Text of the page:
On and around the year 1000 AD, the cities of Europe, and especially of Italy, turned a corner. After centuries of war and invasion, almost suddenly, there was peace. Travel on land and sea became safer. Products moved around more easily. People moved around more easily. And thus during the Eleventh Century, there was a general resurgence of the European economy and especially that of the cities. The cities grew fast. They expanded fast. They built bigger walls. They built huge new cathedrals and huge new city halls like the building on the right, the Palazzo Vecchio in Florence. In order to understand this phenomenon we will take one Italian city, Florence, and tell its story from the end of the Roman Empire in the sixth century to the great expansion of the twelfth and thirteenth centuries. Of all the possible choices for our study, Florence has a major advantage for our study: it was a Roman founded city, it declined as Rome declined, it surged back as all of Europe and Italy rebounded in the eleventh century. Its trajectory reveals exactly the Italian story of so many other cities.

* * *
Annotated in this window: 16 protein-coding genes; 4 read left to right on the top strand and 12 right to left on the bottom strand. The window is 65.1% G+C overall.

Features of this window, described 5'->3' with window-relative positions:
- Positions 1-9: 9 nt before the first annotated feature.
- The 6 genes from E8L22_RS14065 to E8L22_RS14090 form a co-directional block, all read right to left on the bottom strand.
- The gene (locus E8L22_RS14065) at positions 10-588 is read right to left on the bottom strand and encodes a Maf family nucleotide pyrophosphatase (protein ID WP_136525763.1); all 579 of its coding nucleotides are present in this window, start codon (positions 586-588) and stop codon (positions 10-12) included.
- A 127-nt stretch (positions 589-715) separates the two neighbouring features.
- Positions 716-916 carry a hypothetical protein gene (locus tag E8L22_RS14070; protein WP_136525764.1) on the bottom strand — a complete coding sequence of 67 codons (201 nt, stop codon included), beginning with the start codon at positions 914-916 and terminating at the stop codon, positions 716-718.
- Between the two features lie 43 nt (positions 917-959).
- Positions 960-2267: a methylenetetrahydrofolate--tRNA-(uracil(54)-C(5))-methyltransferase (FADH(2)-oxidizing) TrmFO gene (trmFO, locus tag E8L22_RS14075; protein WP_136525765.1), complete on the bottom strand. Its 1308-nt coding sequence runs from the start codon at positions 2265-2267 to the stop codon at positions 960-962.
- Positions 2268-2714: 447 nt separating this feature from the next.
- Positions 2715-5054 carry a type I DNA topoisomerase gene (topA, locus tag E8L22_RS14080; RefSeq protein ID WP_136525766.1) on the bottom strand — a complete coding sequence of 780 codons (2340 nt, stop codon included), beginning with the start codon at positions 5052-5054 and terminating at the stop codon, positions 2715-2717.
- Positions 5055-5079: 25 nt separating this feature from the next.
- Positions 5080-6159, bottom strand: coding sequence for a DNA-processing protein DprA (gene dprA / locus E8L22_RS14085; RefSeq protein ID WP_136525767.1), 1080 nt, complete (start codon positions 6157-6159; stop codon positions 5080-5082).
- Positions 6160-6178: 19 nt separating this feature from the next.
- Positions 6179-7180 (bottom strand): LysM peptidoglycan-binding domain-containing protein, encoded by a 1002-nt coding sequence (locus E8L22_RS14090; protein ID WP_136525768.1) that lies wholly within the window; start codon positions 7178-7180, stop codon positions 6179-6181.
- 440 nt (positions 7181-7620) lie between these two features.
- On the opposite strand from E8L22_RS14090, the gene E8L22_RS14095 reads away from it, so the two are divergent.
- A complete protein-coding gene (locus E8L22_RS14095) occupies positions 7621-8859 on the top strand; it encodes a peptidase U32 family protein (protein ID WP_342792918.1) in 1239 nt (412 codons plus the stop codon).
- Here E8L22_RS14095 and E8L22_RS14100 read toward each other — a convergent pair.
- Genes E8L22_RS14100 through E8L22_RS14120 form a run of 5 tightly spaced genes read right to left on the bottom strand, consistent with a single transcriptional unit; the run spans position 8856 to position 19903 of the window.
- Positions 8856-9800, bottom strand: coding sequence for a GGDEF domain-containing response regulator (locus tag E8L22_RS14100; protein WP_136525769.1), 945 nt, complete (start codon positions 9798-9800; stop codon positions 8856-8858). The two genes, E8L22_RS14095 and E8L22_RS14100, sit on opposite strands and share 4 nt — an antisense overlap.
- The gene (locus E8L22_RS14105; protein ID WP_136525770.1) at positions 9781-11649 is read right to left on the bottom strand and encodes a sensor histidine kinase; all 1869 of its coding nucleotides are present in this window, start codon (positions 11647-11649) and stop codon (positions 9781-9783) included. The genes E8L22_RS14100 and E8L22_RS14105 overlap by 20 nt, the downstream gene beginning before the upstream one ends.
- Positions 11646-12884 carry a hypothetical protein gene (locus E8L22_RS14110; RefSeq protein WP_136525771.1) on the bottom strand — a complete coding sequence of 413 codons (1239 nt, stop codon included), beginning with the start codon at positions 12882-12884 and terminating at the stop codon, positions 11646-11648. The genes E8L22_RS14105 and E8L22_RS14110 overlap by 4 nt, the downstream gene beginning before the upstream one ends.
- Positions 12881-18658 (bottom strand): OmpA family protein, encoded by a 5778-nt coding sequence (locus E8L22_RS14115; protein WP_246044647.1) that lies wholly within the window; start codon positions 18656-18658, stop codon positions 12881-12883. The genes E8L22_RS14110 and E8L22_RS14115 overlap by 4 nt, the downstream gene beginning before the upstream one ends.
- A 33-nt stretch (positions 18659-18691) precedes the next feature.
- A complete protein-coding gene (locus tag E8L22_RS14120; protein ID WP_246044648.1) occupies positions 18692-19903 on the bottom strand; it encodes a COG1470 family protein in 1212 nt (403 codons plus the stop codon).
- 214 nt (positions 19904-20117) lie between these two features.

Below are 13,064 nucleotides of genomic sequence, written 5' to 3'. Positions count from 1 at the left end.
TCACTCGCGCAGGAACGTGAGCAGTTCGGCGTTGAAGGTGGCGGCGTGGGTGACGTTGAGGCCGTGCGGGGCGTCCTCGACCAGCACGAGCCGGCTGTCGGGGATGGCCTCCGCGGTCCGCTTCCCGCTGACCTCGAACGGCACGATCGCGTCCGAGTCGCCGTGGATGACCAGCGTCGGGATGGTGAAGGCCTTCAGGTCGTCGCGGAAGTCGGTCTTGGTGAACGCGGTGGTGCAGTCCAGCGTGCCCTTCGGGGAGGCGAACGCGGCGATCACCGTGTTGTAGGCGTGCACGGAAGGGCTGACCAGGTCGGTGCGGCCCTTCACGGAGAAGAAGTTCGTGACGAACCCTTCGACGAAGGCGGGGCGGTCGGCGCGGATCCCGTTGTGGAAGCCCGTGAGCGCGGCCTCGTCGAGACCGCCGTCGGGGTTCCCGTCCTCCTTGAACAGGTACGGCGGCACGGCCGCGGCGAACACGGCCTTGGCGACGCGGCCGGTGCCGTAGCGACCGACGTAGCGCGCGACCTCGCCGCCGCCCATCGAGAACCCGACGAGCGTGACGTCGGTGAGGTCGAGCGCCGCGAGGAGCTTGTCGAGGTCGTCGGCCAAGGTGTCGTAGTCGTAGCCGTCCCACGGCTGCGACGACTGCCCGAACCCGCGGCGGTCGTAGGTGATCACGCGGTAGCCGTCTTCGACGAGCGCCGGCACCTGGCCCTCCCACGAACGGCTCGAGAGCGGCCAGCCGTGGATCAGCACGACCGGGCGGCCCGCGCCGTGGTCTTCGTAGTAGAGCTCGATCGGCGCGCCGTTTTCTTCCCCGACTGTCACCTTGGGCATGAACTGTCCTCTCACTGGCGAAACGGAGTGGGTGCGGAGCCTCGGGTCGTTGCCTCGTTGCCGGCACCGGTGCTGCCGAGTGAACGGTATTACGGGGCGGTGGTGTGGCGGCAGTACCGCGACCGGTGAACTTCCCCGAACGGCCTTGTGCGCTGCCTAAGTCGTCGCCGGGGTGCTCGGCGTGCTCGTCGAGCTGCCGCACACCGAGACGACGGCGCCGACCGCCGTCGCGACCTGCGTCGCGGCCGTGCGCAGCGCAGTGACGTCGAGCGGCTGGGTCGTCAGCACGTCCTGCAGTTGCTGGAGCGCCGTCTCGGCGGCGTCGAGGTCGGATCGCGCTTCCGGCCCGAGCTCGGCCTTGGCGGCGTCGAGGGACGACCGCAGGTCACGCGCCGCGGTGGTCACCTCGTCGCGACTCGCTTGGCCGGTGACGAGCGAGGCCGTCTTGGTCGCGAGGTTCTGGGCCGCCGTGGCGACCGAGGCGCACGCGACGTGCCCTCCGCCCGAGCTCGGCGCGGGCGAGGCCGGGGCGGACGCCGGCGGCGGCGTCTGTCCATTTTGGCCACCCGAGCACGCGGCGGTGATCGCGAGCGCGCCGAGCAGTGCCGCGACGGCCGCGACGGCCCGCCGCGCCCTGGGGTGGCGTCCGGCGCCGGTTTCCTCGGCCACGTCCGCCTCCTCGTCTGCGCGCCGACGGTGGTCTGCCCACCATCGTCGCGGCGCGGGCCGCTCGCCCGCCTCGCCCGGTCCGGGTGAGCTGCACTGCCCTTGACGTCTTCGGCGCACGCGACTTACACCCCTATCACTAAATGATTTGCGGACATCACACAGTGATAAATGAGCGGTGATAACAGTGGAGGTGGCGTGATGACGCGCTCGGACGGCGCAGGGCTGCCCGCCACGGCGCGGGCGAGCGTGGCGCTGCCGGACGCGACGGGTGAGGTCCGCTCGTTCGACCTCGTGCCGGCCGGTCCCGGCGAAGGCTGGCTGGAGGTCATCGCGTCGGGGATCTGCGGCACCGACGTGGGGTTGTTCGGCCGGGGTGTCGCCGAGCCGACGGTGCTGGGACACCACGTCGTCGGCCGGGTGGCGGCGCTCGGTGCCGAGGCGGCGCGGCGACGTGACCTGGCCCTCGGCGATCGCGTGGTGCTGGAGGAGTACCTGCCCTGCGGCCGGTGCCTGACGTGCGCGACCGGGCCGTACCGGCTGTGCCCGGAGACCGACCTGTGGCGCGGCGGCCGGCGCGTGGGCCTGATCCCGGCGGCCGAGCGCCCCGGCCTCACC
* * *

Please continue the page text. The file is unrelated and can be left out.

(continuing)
This two-volume history of Florence is the best detailed study of Florence ever written. Schevill wrote a masterpiece of well researched narrative history for Florence in 1936 and then it was republished in a Harper Torchbook paperback in 1961. The Harper Torchbook is still out there in used book stores so we have purchased five for our library. But there are still copies left if you want to own one. It is two volumes with the first volume devoted to our period of Medieval History and the second volume on Renaissance Florence.  For the Lombards see Medieval Florence (Volume 1) Chapter Three, "Darkness Over Florence."

Ferdinand Schevill,

Medieval and Renaissance Florence,

Harper Torchbook paperback, 1963, 2 volumes,